In the last decade, there has been a rapid development in the field of catalytically driven propulsion of colloidal particles and other devices that operate by converting chemical energy into translational motion in a viscous medium via a surface chemical reaction. It is becoming an area of important implications in a wide range of problems. These devices, whether individual, or assembled into desired architectures, might someday transport medicine in the human body, conduct operations in cells, move cargo around microfluidic chips or complex channels, manage light beams, agitate liquids close to surfaces, and search for and destroy toxic organic molecules in polluted water streams
A new paper has been accepted in Nano Letters on the dynamics of enzyme-coated spheres.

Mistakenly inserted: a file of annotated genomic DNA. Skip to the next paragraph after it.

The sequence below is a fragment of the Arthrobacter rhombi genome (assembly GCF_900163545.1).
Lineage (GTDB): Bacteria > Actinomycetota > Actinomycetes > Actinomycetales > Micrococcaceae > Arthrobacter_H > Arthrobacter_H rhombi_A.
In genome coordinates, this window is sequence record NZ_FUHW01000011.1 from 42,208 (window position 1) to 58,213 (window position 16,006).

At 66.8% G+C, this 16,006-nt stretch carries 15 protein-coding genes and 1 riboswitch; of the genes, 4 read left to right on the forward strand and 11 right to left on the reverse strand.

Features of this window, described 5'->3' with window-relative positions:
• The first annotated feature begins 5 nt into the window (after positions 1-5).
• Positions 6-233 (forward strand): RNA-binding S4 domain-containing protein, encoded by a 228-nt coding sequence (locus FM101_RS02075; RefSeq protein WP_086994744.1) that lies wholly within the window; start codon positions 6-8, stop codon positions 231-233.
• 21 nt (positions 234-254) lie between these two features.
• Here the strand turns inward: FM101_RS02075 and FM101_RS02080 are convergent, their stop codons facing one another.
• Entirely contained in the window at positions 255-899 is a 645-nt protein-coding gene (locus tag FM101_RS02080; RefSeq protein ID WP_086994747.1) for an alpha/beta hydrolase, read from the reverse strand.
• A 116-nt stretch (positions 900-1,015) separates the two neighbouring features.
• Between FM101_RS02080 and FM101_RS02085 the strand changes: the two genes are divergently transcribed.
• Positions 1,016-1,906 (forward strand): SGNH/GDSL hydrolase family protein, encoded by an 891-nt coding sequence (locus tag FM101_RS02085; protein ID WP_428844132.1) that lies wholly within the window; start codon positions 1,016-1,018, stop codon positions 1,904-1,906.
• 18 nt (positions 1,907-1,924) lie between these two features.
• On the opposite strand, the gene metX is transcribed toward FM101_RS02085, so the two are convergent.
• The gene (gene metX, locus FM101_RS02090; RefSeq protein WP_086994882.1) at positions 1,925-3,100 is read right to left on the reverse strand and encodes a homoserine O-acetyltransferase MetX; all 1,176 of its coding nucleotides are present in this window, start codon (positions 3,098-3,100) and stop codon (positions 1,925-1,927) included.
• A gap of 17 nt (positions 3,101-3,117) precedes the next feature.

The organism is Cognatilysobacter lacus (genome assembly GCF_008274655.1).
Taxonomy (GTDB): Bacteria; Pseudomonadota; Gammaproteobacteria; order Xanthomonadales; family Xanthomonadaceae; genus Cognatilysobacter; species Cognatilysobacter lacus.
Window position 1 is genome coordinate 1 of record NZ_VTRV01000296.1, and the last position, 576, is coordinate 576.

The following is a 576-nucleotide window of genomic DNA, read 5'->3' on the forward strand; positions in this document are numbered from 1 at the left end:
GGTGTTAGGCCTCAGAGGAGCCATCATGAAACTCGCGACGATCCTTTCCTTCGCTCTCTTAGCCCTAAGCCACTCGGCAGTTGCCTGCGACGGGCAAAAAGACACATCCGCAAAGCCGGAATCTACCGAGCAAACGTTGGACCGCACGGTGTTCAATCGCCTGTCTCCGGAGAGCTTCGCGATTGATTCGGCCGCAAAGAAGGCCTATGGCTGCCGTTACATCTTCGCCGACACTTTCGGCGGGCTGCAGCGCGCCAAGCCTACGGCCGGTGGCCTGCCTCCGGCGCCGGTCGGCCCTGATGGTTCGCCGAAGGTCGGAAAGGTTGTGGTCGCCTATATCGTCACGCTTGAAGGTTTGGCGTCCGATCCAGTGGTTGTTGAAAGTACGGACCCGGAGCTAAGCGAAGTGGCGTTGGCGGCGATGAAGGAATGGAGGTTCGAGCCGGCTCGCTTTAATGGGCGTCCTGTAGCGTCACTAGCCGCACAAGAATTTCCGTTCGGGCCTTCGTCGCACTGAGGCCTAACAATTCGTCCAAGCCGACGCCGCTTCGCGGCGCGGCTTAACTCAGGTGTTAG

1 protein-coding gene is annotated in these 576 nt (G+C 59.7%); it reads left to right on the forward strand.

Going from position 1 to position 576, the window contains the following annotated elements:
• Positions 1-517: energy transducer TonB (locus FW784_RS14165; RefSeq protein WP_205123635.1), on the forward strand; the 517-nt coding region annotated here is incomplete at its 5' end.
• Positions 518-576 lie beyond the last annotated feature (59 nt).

The research described in this paper will broadly advance our understanding of active matter in biological systems. Advances in our understanding of the biological responses in systems of active particle has the potential to enable new designs of smart fluids, fluid property sensors, and novel biomedical devices.
This work is a collaboration between Sen’s group at Penn State, Golestanian’s group at the University of Oxford, and Córdova-Figueroa’s group at UPRM.